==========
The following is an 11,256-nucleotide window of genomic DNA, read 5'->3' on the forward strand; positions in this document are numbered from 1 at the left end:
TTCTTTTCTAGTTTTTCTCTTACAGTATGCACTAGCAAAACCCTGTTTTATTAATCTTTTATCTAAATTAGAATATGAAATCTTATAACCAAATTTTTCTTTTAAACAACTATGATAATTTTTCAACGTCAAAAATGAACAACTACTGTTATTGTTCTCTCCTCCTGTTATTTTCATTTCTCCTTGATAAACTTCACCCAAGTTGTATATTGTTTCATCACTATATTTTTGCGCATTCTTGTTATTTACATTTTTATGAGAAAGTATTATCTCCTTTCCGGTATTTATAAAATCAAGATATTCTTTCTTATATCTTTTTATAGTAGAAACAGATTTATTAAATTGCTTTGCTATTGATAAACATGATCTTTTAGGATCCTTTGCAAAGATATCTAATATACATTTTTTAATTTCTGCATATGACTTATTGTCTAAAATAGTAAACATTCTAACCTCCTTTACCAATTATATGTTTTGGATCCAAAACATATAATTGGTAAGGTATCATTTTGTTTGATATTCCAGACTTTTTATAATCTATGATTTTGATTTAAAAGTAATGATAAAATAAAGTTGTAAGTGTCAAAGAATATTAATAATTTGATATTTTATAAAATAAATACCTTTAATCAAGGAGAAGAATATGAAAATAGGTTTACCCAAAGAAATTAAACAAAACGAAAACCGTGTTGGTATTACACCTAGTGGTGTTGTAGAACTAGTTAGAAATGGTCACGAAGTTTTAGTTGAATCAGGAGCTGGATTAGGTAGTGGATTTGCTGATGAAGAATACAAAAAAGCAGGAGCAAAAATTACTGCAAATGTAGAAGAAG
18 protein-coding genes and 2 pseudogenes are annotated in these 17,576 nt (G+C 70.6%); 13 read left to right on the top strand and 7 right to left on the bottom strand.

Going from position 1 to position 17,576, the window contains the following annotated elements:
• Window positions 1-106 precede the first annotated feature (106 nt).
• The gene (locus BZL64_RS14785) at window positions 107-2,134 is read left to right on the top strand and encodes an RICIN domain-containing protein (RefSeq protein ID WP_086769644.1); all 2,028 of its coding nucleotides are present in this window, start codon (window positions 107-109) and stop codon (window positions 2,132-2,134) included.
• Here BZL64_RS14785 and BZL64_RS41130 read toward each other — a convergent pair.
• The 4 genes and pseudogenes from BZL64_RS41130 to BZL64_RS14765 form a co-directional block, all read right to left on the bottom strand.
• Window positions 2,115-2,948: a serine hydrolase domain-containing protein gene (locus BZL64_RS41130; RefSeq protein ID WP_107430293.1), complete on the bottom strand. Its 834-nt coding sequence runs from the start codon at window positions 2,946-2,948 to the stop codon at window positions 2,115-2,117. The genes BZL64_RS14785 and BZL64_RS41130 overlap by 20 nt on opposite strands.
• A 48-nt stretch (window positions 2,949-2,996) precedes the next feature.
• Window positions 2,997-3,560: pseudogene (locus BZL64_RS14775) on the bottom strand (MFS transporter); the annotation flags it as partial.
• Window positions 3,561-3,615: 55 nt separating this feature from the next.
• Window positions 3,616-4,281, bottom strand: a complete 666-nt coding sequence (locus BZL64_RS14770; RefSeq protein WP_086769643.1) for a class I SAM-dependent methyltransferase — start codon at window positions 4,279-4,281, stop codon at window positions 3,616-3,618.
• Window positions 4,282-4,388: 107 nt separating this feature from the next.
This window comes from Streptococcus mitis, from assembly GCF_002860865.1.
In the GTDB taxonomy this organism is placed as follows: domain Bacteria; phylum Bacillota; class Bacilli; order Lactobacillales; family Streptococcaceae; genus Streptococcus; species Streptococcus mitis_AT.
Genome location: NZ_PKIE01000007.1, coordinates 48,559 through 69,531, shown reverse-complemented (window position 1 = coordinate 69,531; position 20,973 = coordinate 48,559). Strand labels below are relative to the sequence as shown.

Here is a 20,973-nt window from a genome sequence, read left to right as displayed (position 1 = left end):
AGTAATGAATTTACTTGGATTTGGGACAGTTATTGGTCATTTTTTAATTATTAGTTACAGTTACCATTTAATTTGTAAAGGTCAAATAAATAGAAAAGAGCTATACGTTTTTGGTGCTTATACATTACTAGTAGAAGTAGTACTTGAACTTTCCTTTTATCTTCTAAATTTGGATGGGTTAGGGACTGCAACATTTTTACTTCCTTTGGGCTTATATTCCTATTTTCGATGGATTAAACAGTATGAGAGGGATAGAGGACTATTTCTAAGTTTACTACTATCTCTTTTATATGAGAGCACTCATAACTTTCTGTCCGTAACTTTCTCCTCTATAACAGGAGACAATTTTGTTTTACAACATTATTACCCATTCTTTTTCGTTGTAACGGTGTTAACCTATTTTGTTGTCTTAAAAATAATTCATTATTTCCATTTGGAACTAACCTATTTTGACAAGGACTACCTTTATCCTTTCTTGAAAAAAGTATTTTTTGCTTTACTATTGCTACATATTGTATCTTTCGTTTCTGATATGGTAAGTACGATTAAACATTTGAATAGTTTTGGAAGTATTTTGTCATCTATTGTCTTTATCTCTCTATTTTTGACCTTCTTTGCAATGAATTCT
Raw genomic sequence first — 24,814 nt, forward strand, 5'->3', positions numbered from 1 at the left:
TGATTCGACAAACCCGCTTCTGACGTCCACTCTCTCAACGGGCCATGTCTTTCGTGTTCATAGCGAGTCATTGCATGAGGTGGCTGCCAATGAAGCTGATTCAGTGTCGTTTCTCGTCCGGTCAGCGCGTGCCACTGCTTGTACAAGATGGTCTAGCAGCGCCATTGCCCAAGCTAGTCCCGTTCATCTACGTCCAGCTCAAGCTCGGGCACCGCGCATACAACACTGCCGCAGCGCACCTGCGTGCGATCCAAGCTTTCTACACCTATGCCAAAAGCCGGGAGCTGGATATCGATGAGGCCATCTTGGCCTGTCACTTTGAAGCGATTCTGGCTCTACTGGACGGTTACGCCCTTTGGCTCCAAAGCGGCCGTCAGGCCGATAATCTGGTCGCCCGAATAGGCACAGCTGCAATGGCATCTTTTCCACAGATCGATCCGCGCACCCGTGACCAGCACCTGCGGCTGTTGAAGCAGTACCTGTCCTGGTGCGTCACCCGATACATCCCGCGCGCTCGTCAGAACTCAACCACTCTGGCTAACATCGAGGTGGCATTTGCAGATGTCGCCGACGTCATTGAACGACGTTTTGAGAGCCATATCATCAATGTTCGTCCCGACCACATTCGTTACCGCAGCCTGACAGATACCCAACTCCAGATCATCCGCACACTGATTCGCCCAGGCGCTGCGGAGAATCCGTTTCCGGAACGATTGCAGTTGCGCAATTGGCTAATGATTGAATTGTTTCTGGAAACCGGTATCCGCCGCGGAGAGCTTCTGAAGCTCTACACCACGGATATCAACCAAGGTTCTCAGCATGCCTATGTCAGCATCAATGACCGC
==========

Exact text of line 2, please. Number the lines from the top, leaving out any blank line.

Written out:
TTCTTTTCTAGTTTTTCTCTTACAGTATGCACTAGCAAAACCCTGTTTTATTAATCTTTTATCTAAATTAGAATATGAAATCTTATAACCAAATTTTTCTTTTAAACAACTATGATAATTTTTCAACGTCAAAAATGAACAACTACTGTTATTGTTCTCTCCTCCTGTTATTTTCATTTCTCCTTGATAAACTTCACCCAAGTTGTATATTGTTTCATCACTATATTTTTGCGCATTCTTGTTATTTACATTTTTATGAGAAAGTATTATCTCCTTTCCGGTATTTATAAAATCAAGATATTCTTTCTTATATCTTTTTATAGTAGAAACAGATTTATTAAATTGCTTTGCTATTGATAAACATGATCTTTTAGGATCCTTTGCAAAGATATCTAATATACATTTTTTAATTTCTGCATATGACTTATTGTCTAAAATAGTAAACATTCTAACCTCCTTTACCAATTATATGTTTTGGATCCAAAACATATAATTGGTAAGGTATCATTTTGTTTGATATTCCAGACTTTTTATAATCTATGATTTTGATTTAAAAGTAATGATAAAATAAAGTTGTAAGTGTCAAAGAATATTAATAATTTGATATTTTATAAAATAAATACCTTTAATCAAGGAGAAGAATATGAAAATAGGTTTACCCAAAGAAATTAAACAAAACGAAAACCGTGTTGGTATTACACCTAGTGGTGTTGTAGAACTAGTTAGAAATGGTCACGAAGTTTTAGTTGAATCAGGAGCTGGATTAGGTAGTGGATTTGCTGATGAAGAATACAAAAAAGCAGGAGCAAAAATTACTGCAAATGTAGAAGAAG